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Baker needs to be transparent on shadowy dollars

Governor Charlie Baker spoke after signing sweeping legislation aimed at reversing a deadly opioid addiction crisis on Mar. 14.Elise Amendola/AP/Associated Press

During his days as a health insurance executive, Charles D. Baker Jr. was a big advocate of transparency. Consumers deserved as many details as possible about cost and quality, and, armed with them, would make smart, informed, cost-conscious decisions, he said.

As governor, he has continued along the same line. For example, last year, when Boston 2024 was working on its ill-fated bid to bring the Olympics here, Baker said the group should be transparent about its budget and operations.

“I’m a big believer in transparency,” he declared.

When it serves his purposes, yes, but other times, not so much. As the Globe’s Frank Phillips has reported, Baker and his team have recently undertaken two fund-raising operations that hardly seem transparent at all.

In the first, Team Baker raised more than $300,000 to fund efforts to consolidate his grip on the Massachusetts Republican State Committee. He used that money to field or bolster candidates battling the right-wingers who controlled many of the state committee seats. But Baker refuses to say whom that money was raised from or to detail how it was spent. If the governor tapped his usual donor list, however, he and his group were soliciting contributions from some people with business before his administration.

In the second instance, the Baker operation has been part of an elaborate scheme that shuffles money between federal and state committees in a way that sidesteps contribution limits and muddies the money trail.


The arrangement works this way: Individual donors give money in chunks of up to $43,400 (the federal limit) to the Massachusetts Victory Fund, a joint fund-raising project of the Massachusetts Republican State Committee and the Republican National Committee. The victory fund, a federal committee, then sends $10,000 (again, a federal limit) of each contribution to the state GOP. The rest of the money goes to the national party, which then makes regular disbursements to the state party. Since Baker became governor, those disbursements have totalled $525,000.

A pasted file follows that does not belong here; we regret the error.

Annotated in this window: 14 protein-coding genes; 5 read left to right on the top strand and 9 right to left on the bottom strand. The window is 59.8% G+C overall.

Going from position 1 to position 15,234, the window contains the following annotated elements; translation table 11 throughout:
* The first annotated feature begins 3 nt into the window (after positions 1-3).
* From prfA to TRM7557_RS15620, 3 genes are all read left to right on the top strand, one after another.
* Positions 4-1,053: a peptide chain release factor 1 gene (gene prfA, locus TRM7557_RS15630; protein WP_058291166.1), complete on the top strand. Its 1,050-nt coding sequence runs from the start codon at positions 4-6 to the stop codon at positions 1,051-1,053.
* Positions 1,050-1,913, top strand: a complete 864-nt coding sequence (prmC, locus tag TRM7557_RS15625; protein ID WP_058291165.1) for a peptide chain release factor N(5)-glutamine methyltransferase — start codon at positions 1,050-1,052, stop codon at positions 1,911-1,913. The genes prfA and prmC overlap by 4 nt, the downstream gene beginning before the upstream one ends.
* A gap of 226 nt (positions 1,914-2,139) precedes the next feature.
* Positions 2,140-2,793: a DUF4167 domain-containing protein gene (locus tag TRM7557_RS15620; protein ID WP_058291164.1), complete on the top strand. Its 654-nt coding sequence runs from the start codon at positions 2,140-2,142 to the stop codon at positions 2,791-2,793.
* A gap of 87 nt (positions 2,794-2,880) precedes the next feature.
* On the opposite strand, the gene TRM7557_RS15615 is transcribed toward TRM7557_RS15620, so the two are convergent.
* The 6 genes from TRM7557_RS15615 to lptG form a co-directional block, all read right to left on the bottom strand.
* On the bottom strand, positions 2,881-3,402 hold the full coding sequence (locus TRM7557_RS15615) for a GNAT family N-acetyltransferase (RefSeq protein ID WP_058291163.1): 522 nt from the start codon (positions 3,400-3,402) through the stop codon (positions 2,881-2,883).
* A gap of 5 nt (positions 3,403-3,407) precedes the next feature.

With Baker controlling the state committee, those funds are effectively paying for a significant part of his political operations and activities.


Why is that a problem? First, the arrangement disguises the amount to which the state committee has benefitted from one individual’s contributions. Second, this system arguably skirts the $10,000 federal limit on individual donations to state parties by washing the money through the national committee. (In addition, the dollars above the $10,000 limit could be construed as running afoul of a state law saying that federal contributions aren’t to be used to fund state candidates.)

The Baker camp insists they are complying with all relevant laws. “The governor religiously follows all public reporting requirements,” says political adviser Jim Conroy.

So what can be done? Pam Wilmot, executive director of Common Cause Massachusetts, says that the matter of dark money raised by a governor for a state committee could be addressed by a state law requiring disclosure of those contributions. Her organization will push for such a law, Wilmot says.

Would Baker back such an effort? His camp is noncommittal. “The governor would entertain any and all proposals to add transparency to the process,” Conroy said.

The fund-raising and funneling arrangement between the national and state Republican committees is much more complicated, and thus harder to address. Apparently beyond the reach of state law, it hasn’t triggered concerns at the Federal Elections Commission.

Still, Baker should stick with intent of the federal law and its $10,000 individual-donation limit and not use this tricky arrangement to nearly triple the amount the state GOP gets from wealthy special-interest donors.


That would be in keeping with the spirit of the law — and with the true spirit of transparency.

Unfortunately, in these instances, the only way Baker’s behavior can be called transparent is this: It is transparently self-serving.